Claim a contract (There are three ways to do this)
1. Without a nisse – this is the most difficult option. The set you play must have the following:
· a demand card (must be one of the five cards currently atop each of the piles in the tableau)
· enough supply cards in your hand to add up to the value of the demand card chosen (add up only red cards)
· enough timber and ballast cards in your hand to add up to the value of the same demand card (add up only black cards between 2 and 10, at least one must be a club)
· a captain in your hand (any face card)
· one counter for each timber card played

2. By turning up the beliefs and revealing a nisse – this is great, if you're sure of your beliefs! (If you are wrong, you can't complete any contracts for the rest of your turn.)
· the demand card (must be one of the five cards currently atop each of the piles in the tableau)
· any supply card, regardless of value
· any amount of timber and optional ballast that is less than or equal to the demand card chosen
· a captain
· one counter for each timber card played

3. By feeding a nisse and implying that a nisse would be revealed if the beliefs were examined – the bluff! If the other players believe, they won't challenge you. If the don't believe, they can challenge you. To feed a nisse, play any Ace from your hand. Before laying down the rest of your set, give your opponents about half a minute to decide if they are going to challenge you. If they decline, your belief is rewarded! without revealing the belief system, simply add the following cards to your set:
· the Ace
· any one demand card (must be one of the five cards currently atop each of the piles in the tableau)
· any amount of timber and optional ballast that is less than or equal to the demand card chosen
· a captain
· one counter for each timber card played
(no supply card is needed from your hand)

Special bonus: If you are challenged, reveal the belief system. If a nisse is among the three cards, your set will consist of:
· the nisse
· the Ace
· any one demand card (must be one of the five cards currently atop each of the piles in the tableau)
· any amount of timber and optional ballast regardless of the demand card chosen!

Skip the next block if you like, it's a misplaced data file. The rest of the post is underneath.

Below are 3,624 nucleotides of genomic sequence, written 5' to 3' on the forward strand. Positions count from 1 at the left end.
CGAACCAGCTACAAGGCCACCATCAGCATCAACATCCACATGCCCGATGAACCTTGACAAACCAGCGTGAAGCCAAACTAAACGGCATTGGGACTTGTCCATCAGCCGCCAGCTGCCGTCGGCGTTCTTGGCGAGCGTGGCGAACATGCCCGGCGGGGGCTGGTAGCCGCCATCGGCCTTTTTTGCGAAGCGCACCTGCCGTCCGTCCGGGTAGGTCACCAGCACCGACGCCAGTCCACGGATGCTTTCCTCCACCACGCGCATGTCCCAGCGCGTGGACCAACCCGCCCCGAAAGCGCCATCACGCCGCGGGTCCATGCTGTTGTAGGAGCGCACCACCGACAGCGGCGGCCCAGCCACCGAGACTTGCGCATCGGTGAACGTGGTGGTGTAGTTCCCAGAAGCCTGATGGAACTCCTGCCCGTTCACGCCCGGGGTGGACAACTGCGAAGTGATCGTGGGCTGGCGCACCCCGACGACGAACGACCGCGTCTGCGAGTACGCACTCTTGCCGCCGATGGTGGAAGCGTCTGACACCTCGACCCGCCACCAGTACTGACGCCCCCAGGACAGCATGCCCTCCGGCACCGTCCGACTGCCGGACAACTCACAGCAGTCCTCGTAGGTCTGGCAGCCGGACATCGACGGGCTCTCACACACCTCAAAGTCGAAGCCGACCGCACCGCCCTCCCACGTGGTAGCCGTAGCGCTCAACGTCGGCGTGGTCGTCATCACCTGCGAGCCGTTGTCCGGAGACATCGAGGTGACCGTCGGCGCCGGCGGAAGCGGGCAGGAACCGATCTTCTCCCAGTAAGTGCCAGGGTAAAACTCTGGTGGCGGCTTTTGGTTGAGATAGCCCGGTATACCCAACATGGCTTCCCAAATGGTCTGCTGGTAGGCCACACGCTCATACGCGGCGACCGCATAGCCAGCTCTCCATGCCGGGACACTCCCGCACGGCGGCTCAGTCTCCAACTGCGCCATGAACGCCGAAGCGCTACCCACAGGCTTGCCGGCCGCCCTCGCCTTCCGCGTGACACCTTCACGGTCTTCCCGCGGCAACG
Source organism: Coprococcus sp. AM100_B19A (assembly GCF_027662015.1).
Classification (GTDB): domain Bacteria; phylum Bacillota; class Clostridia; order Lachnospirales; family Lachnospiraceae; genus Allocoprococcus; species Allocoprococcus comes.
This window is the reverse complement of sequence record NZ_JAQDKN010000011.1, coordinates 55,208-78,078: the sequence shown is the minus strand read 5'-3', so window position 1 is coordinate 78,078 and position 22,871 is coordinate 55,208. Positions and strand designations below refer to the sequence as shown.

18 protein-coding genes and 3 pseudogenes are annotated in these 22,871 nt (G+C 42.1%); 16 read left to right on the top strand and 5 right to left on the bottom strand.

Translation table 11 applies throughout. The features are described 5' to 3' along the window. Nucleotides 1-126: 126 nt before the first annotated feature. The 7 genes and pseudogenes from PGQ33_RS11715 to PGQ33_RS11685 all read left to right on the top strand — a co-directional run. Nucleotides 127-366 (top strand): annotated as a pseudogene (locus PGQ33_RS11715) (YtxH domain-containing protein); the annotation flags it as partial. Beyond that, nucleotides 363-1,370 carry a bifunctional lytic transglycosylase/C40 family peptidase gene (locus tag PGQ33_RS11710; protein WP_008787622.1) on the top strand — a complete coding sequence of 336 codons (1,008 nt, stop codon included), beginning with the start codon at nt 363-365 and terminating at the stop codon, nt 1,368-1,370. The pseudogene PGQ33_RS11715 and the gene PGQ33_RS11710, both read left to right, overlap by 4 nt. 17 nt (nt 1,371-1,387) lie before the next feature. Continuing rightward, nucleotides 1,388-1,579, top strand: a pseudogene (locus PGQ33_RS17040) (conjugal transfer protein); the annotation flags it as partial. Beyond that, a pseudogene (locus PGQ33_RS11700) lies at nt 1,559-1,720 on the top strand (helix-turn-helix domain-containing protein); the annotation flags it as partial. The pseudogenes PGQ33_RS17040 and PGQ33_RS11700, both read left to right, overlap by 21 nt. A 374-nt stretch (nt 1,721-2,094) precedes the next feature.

· a captain
· one counter for each timber card played
(no supply card is needed from your hand)

Cards used to complete a contract are placed face-down in front of the player, along with the counter.

Special penalty: If you lose a challenge, each opponent gets to "visit" the port and take one card from anywhere in one of the piles! (Even if their hand would have more than seven cards.)
The challenger also gets to complete a contract consisting of the three belief cards, a counter and one timber card (the timber card can be from his hand or from his visit to the port).
Finally, the challenger deals three new belief cards face-down.

Ending the game:
Once the final counter is collected or the deck is depleted, the game is over. Alternatively, the first player to collect five contracts wins.

Scoring:
If the alternate ending is not used, each player scores his contracts as follows:
Each nisse is worth four points
Each contract counter is worth one point
Tie-breaker #1: add up the value of the timber
Tie-breaker #2: whoever used the least ballast

Designer Notes:

I never heard of nisse until tonight. They're pretty cool little people, and easy to make a game around. Once I found out about them, I picked a Swedish city at random. Halmstad turns out to be a port city, thus the theme. I like the requirement to have an unknown mechanic. I hope my "collective belief system" is considered to be an interesting one.
This was not play-tested or analyzed for fatal flaws. I just wanted to have a bit of fun.

Mitch